Homeschool & College

“A family from Alabama is inspiring the nation with its amazing homeschool success story.” The New American

Homeschool Family Sends Seven Kids to College

The New American, July 7, 2014, p. 7


A family from Alabama is inspiring the nation with its amazing homeschool success story. In fact, Kip and Mona Lisa Harding, from Montgomery, have been so successful in educating their 10 children at home that seven have gone on to college — by the age of 12!

It all began when the Harding’s oldest child, Hannah, was in third grade, enrolled in public school. A friend suggested that the couple try homeschooling their daughter, something they conceded wasn’t even on their radar. But they ended up giving it a try and soon decided that they could do a better job educating their children than the local school district could. Recalling Hannah’s early public-school experience, Kip noted that “there was a lot of homework in the evenings, and we just decided to pull her out. It was a scary time at first, but we started and it was working out great and we just never looked back.”

Mona Lisa Harding told NBC’s Today show that at first she and Kip didn’t have a firm plan. “It just kind of happened. We started homeschooling, and it was very efficient. Kids have to be educated, and as they accelerated, we had to find another option because they outdid me very young.”

Out of the gate Mona Lisa had ordered a slew of workbooks by subject and grade level, “but that got a little tedious and a little boring,” she told “We started to get away from boxed curriculum and went into just reading for pleasure and reading what the kids wanted to read.”

Before long the Hardings found their children blossoming under the less regimented environment, accelerating in reading, writing, math, and science in a way they never could have in a government school structure. Mona Lisa explained that she and Kip would discover subjects in which each child excelled, and concentrate more time in those areas, allowing their children to hone their skills and knowledge.

“Hannah was whizzing through the math and saying, ‘Mom, do I really have to do the rest of this chapter? It’s so repetitive,’” Mona Lisa recalled to “And I’d say, ‘No, just do the odd [problems] or the even ones or just skip the rest of that chapter…. And next thing you know, she’s ready for some advanced math.”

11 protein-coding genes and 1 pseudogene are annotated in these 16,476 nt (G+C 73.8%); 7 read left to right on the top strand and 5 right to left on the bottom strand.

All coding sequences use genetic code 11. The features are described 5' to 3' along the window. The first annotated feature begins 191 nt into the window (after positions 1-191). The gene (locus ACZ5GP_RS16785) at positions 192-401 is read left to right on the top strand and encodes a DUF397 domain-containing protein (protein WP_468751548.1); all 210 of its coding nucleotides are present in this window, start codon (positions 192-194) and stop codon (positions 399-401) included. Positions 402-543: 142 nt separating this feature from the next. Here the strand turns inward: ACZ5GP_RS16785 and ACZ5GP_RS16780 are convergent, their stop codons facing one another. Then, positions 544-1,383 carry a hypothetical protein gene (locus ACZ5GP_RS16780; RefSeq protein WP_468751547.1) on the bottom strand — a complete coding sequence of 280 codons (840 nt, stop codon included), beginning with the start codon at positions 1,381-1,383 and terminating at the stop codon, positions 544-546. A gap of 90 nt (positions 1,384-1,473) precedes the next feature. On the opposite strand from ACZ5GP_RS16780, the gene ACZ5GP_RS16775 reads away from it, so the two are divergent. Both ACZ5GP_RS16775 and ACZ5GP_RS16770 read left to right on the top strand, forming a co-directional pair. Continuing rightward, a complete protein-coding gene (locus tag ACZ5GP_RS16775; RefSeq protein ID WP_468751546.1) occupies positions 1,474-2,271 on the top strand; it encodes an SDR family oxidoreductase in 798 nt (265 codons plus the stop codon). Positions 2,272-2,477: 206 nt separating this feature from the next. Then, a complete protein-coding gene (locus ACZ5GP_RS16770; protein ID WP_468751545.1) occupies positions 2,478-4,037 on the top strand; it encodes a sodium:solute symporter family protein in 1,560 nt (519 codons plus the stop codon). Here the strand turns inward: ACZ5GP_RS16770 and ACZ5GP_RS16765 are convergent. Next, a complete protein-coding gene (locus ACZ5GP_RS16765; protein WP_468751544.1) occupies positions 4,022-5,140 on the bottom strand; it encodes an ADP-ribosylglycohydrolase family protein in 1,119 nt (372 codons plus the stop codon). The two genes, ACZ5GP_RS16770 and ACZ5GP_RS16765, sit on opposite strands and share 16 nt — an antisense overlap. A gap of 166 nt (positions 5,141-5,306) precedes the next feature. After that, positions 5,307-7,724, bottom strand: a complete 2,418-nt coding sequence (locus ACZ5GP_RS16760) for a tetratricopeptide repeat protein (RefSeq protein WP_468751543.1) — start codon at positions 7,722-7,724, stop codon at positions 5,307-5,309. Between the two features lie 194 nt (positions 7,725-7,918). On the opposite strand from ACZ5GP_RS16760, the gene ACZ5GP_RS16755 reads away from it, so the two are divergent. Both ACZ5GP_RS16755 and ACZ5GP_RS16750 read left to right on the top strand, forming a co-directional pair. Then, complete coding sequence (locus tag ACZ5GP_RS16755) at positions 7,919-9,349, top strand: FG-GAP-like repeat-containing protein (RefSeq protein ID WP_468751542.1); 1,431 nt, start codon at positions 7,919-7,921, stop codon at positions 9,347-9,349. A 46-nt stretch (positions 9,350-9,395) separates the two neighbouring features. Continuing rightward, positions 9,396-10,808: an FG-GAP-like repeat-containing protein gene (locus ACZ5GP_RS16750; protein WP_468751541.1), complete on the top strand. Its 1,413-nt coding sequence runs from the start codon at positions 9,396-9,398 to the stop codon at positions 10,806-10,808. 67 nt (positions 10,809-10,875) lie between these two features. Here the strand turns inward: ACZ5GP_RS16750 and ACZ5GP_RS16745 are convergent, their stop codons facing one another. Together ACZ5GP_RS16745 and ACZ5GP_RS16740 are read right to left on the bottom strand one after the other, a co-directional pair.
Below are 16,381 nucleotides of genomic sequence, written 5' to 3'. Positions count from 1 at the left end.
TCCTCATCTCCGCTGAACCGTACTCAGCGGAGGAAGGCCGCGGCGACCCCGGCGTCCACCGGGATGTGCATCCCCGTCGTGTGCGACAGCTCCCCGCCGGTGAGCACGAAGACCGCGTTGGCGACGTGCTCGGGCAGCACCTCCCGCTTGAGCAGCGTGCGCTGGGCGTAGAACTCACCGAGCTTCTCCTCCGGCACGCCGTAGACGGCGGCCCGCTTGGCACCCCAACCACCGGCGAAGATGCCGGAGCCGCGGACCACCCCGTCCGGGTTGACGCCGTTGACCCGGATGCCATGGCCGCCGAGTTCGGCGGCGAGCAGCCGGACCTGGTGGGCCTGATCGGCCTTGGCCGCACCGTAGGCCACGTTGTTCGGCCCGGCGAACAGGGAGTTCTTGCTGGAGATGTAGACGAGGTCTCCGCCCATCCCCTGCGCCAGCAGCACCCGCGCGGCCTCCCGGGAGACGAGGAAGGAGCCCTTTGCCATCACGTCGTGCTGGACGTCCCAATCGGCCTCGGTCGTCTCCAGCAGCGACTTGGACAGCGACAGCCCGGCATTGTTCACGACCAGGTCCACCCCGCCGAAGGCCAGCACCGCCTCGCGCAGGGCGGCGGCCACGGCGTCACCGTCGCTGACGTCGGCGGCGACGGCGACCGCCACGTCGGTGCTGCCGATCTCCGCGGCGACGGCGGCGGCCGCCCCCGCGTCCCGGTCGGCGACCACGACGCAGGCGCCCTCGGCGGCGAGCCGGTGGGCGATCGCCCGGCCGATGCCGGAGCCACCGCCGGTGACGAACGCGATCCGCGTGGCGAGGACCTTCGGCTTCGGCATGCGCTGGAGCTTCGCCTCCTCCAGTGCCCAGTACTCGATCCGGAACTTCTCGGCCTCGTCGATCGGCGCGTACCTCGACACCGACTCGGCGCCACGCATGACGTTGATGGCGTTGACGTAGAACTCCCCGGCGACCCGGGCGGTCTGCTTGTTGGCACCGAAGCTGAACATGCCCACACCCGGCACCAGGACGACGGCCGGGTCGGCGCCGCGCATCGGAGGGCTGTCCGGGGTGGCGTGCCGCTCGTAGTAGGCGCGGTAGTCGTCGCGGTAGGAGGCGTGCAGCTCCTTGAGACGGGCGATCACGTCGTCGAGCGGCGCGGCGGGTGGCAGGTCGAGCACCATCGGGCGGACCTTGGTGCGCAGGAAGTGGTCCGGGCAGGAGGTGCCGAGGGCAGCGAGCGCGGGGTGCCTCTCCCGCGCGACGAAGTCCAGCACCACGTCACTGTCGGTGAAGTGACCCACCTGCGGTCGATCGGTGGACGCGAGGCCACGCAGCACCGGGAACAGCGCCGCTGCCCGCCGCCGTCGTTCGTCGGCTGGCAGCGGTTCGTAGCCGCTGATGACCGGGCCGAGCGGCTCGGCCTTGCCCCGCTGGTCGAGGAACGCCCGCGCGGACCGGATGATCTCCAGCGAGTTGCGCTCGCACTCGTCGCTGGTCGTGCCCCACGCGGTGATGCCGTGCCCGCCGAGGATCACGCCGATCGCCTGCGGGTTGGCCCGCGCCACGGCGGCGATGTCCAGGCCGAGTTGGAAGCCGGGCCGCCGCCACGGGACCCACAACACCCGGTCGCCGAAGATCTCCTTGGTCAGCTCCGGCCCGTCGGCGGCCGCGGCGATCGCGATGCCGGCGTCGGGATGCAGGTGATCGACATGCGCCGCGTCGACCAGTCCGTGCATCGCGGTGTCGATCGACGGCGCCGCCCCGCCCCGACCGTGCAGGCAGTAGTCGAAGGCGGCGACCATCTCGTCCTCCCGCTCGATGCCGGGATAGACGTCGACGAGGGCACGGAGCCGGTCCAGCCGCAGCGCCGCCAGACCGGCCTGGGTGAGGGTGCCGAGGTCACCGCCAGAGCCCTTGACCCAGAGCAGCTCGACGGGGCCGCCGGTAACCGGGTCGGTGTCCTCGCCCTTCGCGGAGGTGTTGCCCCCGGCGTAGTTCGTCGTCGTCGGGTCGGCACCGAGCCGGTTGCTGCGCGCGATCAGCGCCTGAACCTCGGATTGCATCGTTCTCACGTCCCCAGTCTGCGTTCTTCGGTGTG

By the time Hannah was 12 years old the Hardings were searching for more challenging options for her education, and ended up enrolling her in a local junior college. She began with just one class, but three semesters in Hannah was carrying a full load right along with students who were up to 10 years older than she was. At 26, Hannah is now an engineer with a master’s degree, and is working toward her doctorate.

The other Harding children have had similar success. Twenty-four-year-old Rosannah earned a bachelor’s degree in architecture before she turned 18, and has helped to put her husband through college.

Twenty-three-year-old Serennah graduated from the Philadelphia College of Osteopathic Medicine in Georgia and is now a U.S. Navy physician completing her residency at Maryland’s Walter Reed Hospital Army Medical Center. She is the one of the youngest doctors in U.S. history.

Eighteen-year-old Heath earned a bachelor’s degree in English at age 15 and a masters in computer science at 17. He calls himself the family “slacker” because he took some time off between degrees.

Keith Harding, 15, recently graduated from Alabama’s Faulkner University with a degree in music, and is planning to become a composer.

Seth Harding, 13, is now a sophomore at Alabama’s Huntingdon College studying history. He would like to become an archaeologist.

Eleven-year-old Katrinnah is a freshman at Faulkner University, majoring in legal studies and minoring in theater. She wants to be an attorney.

Additionally, the Hardings have three more children, “all of whom are homeschooled but too young for college, even by the family’s standards,” reported “Mariannah (8) and Lorennah (6) both say they want to be pediatricians, while Thunder (4) already has his sites set on lifeguarding.”

The Hardings point out that, like most other kids, their children aren’t geniuses. They simply found a method of teaching them that brought out the best and encouraged learning. Kip told that their homeschool philosophy is simple: “One [public school] teacher has 30 students on average. We can do better than that. Kids get left behind in a classroom…. This is where homeschooling really takes off because these kids are getting extra attention.”

While the Hardings insist that they are not trying to denigrate public schools, they point out that there are some fundamental problems with the government model. “Teaching is a hard job and teachers still have a place,” Kip said. “But government money comes with strings attached…. We’re just relying on God and He keeps coming through and it’s working out well. Truly, we’re just average.”

Encouraging parents who are considering educating their children at home, Kip emphasized that successful homeschooling goes beyond merely creating a positive learning atmosphere. “Love those kids,” he encouraged parents. “Be around them as much as you can. Be that influence for your kids…. People just really need to take charge of their kids and love them to death.

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